But formalism is political too and the title of this piece makes me think of a German painter like Franz Marc, on show nearby. He too is said to have found inspriation ‘within’.
Marc wrote: “The great shapers do not search for their form in the fogs of the past. They plumb for the innermost true centre of gravity of their own times.”
And Chillida has surely created a complex form which not only defies gravity but, in its emptiness and angularity, draws the eye away from the earth. It does so even as we flinch from its latent threat.
From Within can be found in a gallery devoted to Chillida as part of the current show: The Art of Our Time: Masterpieces of the Guggenheim Collection at the Guggenheim Museum, Bilbao.
The third floor of the exhibition, featuring both Chillida and Marc, runs until 23 January 2015. The quote comes from one of the expressionist painter’s 1914-15 Aphorisms (#32).
Posted: October 19th, 2014 | Author: Mark Sheerin | Filed under: public art | Tags: Carlos Cruz-Diez, Dazzle Ship, Kinetic art, Liverpool Biennial, Op art | No Comments »
In the event of a submarine attack, the safest place to be in Liverpool right now is on board the Dazzle Ship by Carlos Cruz-Diez. It presents a ‘moving’ target even when moored up.
Clashing colours and disruptive patterns were hit upon during World War One as a way of confusing German U-Boats who, after all, were visually handicapped by periscopes.
Dazzle paint was the invention of Norman Wilkinson who could therefore add the job title camoufleur to his CV along with marine painter, poster artist and illustrator.
The Navy bought into his theories in a big way and this dock in Liverpool, called Canning Graving, was during 1917-18 busy with Dazzle designs and painting crews.
Another artist employed with this war effort was Edward Wadsworth, a Vorticist, who was to make a number of Dazzle woodcuts and stick with maritime themes.
Venezuelan artist Cruz-Diez has found a new use for Dazzle camo: the appointment of a literal flagship for the Liverpool Biennial. It will delight as much as it will confuse.
But the full name of the piece is another obsfucation: Dazzle Ship: Induction Chromatique à Double Fréquence pour l’Edmund Gardner Ship.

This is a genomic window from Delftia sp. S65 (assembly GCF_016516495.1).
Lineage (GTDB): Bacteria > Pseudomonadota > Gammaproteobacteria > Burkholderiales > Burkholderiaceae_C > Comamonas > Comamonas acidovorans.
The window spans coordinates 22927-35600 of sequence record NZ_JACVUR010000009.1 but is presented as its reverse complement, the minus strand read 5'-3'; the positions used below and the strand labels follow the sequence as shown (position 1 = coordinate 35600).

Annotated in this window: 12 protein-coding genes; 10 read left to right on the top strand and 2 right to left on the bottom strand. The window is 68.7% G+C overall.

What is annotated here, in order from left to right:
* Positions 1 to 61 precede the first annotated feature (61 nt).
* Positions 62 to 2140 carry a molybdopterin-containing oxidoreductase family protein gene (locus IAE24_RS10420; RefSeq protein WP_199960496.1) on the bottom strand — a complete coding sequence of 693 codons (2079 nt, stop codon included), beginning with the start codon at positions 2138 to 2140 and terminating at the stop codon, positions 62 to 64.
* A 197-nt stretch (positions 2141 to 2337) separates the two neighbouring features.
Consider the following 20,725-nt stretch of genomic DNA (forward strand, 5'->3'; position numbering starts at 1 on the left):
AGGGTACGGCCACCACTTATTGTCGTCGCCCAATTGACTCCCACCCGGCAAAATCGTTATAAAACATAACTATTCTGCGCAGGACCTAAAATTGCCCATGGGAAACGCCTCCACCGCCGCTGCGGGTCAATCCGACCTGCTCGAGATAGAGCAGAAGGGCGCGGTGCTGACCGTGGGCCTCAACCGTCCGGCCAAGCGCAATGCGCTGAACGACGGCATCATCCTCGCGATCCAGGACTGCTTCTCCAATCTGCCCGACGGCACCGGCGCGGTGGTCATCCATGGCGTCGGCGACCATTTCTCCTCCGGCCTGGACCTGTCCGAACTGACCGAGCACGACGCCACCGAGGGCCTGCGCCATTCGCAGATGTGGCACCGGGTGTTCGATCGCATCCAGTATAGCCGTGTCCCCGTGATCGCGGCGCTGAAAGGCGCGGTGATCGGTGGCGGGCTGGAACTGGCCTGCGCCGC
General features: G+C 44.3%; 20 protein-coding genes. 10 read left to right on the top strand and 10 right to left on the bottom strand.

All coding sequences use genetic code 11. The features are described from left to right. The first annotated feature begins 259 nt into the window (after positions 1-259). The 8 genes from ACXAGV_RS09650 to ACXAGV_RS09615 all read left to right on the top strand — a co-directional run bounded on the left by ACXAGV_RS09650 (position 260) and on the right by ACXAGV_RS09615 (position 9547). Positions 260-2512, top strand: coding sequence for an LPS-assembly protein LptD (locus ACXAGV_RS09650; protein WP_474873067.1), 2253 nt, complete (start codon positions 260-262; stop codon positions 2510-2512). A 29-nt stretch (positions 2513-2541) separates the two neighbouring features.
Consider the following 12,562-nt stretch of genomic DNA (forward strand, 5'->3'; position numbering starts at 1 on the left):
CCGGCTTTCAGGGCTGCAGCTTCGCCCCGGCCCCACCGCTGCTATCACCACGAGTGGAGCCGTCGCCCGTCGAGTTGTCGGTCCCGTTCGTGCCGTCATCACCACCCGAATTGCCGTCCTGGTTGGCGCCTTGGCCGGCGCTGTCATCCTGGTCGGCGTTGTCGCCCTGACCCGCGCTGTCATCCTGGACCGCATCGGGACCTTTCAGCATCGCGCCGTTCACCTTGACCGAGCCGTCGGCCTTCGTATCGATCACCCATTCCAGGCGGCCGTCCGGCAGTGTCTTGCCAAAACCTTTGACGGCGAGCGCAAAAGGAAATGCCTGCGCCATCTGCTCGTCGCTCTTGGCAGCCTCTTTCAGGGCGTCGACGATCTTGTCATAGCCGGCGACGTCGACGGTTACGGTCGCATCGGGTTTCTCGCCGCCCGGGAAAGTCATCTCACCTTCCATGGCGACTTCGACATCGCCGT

Incidentally, the Edmund Gardner is a pilot ship built in 1953. Its peacetime role has been to provide a base for those who safely guide ships in and out of Liverpool.
But did I say ‘peacetime’? That’s an easy mistake to make. After all, dazzle is everywhere these days. It is the human cost of ongoing conflict we now strive to camouflage.
Cruz-Diez may be making a formal statement with his Induction Chromatique. But Dazzle Ship harks back to the moment abstraction and pure form got pressed into service by the real world.
Dazzle Ship can be seen at the Liverpool Biennial, until 26 October, and beyond until the end of 2015.
Posted: October 15th, 2014 | Author: Mark Sheerin | Filed under: 21st century, social practice, video | Tags: anarchy, Athens, Just Let Go, participatory art, Simon Senn | No Comments »
Athens: cradle of Western civilisation, and in more recent times the canary in Europe’s coal mine. On the face of it, the perfect setting for Simon Senn’s dionysian artwork.
Just Let Go is (so far) a single video loop in which three angry locals rampage the length and breadth of a concrete wall, starting fires and throwing black paint.
They are rendered anonymous by balaclavas and a motorcycle helmet, and go about their anarchic business with what appears to be quite some joie de vivre.
Well, the good news is that you can join them. What might have remained a diverting 53 second film is in fact an ongoing project allowing for frustrated folk worldwide to let off steam.